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I satisfied my mind about the .25 vs. .22 debate a couple of years ago with some contrived "non-tests" which I stuck on some forums. Here it is in all its long-windedness and complete with photographic "proof."

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How many folks out there are going to admit to having a handgun chambered for the .25 ACP? If ownership of the .25 ACP is admitted then how many have actually carried a handgun so chambered? It’s a cartridge that is frequently criticized as being too unsubstantial for use for serious self-defense, yet ammunition is sold each year for this pipsqueak . Somebody’s using it for something.

The .25 ACP is one of our really old semi-auto pistol cartridges. It was introduced in 1905 or 1906, depending on the reference, in the FN Model 1906. Both pistol and cartridge were of Browning design. Once the semi-auto pistol became accepted and came in general use at the beginning of the 20th century, a number of designs in different sizes and chambered for a host of new cartridges were marketed to those who felt the need to possess a handgun for self-defense. The smallest practical sizes marketed were any of several models termed vest pocket pistols. Most of these were designed around the .25 ACP or 6.35 Browning as it is known in Europe. These diminutive pistols occupied about the same space as the smallest one or two shot derringers of the previous century but featured higher ammunition capacity contained in handy magazines that made recharging more convenient. Due to the relatively high velocity of the .25 ACP cartridge, handguns so chambered offered striking effectiveness equal or exceeding many of the low-powered rim fire, pin fire, or center fire pocket pistols marketed in the later decades of the 19th century. A light-weight-for-caliber .22, .25, .30, .32, .38, or at best .41 caliber bullet traveling at 400-500 fps is anemic in the extreme. Many thousands of small semi-auto pistols taking the .25 ACP were sold worldwide over the next 75 years or so. Among the well known brands were some really fine handguns made and sold in .25 ACP including Astra, Beretta, Browning, Colt, FN, Mauser, Ortgies, Sauer, and Walther. These are finely made and exhibit design and craftsmanship fully equal to larger handguns from those firms.

GCA ’68 and a change in tastes caused the popularity of high quality arms chambered for the .25 ACP to wan by the 1970’s. The cartridge became the provenance of the inexpensive semi-auto pistol. It seems that such low quality pistols, with their uneven functional reliability, further tarnished the reputation of the .25 as a serious defensive cartridge. Design advancements in the 1980’s and 1990’s made more powerful cartridges available in pistols almost as small as many .25 pistols. These days there are not a lot of choices out there if one wants to purchase a new .25 pistol.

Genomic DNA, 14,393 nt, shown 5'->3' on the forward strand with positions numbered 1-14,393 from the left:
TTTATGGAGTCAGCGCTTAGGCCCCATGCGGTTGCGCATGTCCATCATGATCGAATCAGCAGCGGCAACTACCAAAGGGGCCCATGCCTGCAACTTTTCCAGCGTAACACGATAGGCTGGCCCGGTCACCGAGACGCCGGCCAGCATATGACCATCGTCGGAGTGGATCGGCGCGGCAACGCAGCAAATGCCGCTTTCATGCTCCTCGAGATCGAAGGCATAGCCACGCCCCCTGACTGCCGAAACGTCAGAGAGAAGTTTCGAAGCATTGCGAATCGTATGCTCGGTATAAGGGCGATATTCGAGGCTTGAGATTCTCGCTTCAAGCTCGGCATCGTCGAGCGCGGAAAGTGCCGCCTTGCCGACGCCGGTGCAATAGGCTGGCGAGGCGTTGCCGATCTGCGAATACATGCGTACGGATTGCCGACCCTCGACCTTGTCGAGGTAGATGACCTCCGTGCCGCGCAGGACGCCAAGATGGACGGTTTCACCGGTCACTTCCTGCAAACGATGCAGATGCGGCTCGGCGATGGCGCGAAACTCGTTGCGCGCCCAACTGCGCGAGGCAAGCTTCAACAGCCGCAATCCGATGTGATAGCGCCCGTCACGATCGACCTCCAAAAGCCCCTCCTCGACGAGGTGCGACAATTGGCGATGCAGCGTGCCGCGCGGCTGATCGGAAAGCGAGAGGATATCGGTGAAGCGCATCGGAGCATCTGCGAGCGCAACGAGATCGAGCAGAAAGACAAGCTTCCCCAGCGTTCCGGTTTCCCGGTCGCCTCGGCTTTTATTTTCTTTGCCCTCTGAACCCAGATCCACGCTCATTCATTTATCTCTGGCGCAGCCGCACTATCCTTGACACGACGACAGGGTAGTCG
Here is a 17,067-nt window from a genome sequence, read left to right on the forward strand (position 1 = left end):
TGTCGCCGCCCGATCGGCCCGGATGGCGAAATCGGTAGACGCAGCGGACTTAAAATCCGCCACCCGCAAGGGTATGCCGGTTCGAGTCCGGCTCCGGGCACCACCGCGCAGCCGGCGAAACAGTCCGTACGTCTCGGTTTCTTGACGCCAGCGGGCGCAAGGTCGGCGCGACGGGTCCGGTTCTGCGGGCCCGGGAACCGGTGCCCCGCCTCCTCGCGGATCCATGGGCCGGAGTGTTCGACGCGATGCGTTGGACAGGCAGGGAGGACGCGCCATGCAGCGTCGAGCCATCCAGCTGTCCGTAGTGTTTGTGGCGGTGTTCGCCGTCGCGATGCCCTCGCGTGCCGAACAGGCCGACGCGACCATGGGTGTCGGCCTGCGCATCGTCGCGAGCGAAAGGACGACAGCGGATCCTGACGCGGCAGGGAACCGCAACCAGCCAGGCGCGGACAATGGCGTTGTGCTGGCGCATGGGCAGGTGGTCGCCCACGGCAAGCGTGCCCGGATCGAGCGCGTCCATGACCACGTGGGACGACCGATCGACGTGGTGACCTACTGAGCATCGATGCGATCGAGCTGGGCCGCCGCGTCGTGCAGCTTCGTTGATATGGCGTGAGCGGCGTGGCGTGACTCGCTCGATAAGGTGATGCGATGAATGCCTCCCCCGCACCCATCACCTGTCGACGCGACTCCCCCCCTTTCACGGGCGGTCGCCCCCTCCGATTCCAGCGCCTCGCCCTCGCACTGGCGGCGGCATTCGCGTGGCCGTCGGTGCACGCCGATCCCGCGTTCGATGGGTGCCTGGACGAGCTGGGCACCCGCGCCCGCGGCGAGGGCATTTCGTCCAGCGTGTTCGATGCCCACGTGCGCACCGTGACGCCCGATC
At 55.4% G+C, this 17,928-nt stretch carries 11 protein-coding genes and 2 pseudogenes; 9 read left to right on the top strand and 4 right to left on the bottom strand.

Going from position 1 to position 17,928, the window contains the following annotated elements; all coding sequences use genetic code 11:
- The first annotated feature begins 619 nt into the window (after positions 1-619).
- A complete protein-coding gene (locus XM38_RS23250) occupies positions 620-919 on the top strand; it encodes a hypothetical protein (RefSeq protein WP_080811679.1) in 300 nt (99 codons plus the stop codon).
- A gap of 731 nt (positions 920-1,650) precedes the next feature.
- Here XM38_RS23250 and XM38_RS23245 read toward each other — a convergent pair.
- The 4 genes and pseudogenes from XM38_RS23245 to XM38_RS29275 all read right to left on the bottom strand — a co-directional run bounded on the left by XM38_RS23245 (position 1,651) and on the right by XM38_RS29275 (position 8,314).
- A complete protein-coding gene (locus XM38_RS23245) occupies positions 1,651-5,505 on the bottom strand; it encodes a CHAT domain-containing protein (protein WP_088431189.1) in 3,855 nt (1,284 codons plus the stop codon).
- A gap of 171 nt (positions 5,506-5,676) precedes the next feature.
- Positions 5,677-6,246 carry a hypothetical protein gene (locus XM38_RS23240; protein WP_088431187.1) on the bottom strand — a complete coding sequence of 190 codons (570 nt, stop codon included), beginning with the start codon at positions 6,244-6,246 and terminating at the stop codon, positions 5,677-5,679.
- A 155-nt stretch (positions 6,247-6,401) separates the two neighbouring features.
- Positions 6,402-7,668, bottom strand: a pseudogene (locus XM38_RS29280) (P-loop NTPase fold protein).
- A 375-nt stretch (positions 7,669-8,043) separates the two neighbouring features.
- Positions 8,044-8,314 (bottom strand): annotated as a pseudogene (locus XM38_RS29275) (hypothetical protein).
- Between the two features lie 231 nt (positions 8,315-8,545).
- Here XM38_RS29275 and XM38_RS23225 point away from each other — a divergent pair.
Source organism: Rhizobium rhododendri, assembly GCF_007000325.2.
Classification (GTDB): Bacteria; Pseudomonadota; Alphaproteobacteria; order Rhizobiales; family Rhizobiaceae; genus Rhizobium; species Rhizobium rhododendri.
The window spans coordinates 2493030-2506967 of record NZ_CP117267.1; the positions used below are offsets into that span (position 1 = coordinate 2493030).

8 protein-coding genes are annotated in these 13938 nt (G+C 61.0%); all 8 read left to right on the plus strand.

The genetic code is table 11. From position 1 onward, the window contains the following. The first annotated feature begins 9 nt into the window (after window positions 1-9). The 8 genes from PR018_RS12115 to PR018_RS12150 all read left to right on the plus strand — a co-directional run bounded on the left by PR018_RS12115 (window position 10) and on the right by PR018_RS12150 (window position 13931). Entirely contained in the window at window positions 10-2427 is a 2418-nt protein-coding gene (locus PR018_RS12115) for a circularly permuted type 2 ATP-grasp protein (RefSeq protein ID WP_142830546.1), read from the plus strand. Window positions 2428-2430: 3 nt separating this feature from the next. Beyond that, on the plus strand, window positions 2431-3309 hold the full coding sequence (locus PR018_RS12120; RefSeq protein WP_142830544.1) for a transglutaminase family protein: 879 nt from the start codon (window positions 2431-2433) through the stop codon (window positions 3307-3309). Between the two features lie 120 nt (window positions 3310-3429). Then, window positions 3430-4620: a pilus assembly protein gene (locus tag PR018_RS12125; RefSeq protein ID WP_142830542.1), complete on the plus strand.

So, What Can It Do?

For starters the .25 fully possesses the capability to kill a person very dead. It has laid many low in it’s century plus usage. It must be remembered that the .25 pistol is not a toy and absolutely must be accorded the same respect that any firearm should be given.

I’ve toted and used the .25 on occasion and have some notion of its capabilities. Upon considering the Kel Tec P3AT, it’s .380 ACP cartridge, and it’s overall size compared to my Colt Model 1908 I decided to retire the .25 as a deep concealment handgun and go with the P3AT and its more effective cartridge. Previously I’d slipped the little Colt in my hip pocket behind my wallet if I didn’t think I could contrive to hide anything larger.



Years ago I saw my first example of .25 ACP effectiveness and it was sorry indeed. I’d left a hunting vest on a tank dam where I’d been dove hunting one afternoon. Before work the next morning I drove out past the edge of town to the pasture to retrieve the vest. I slipped my Beretta Model 1919 .25 ACP behind my wallet and began hiking up a fence row to the stock tank. About 300 yards up the path from the road I suddenly found myself face to face with a coyote which was sitting on it’s haunches in the broom weeds at the edge of the path I was traveling. Pleased to have an opportunity to rid the countryside of one of the varmints I whipped out the .25 pistol and fired full into the center of the coyote’s chest, seeing dust and fur fly where the bullet struck. The distance couldn’t have been more than 5 yards. The coyote whirled and ran off. I’m sure I could ascertain a baleful look in its eye as it turned to run, contemptuous of my ordnance.

Someone once dumped an old washing machine in a gully on our gun club property. I took advantage of the opportunity to fire a few shots into its side with this .25 Beretta. The result was chipped paint and deep puckers. No bullet penetrated the side of the washer. A few more shots with a Smith & Wesson Model 17 .22 Long Rifle revolver penetrated the washer’s side. What was this? The .22 would pierce the sheet metal. I knew the Beretta was old, its bore ravaged by corrosive priming. The rifling was only a shadow in the pitted surfaces of the bore. I speculated that bore condition could be affecting my .25’s effectiveness.

At the next Fort Worth gun show I swapped the Beretta and cash for a Colt Model 1908 .25 that had a sparkling clean bore Since the washer was still at the range I stopped by and fired some more .25 ammo at its side. The shots from the Colt completely penetrated the sheet metal. Moral to the story is: if ya’ pistole ain’t got much horsepower to begin with, be sure it’s in good condition ‘cause you’re gonna need all the help you can get.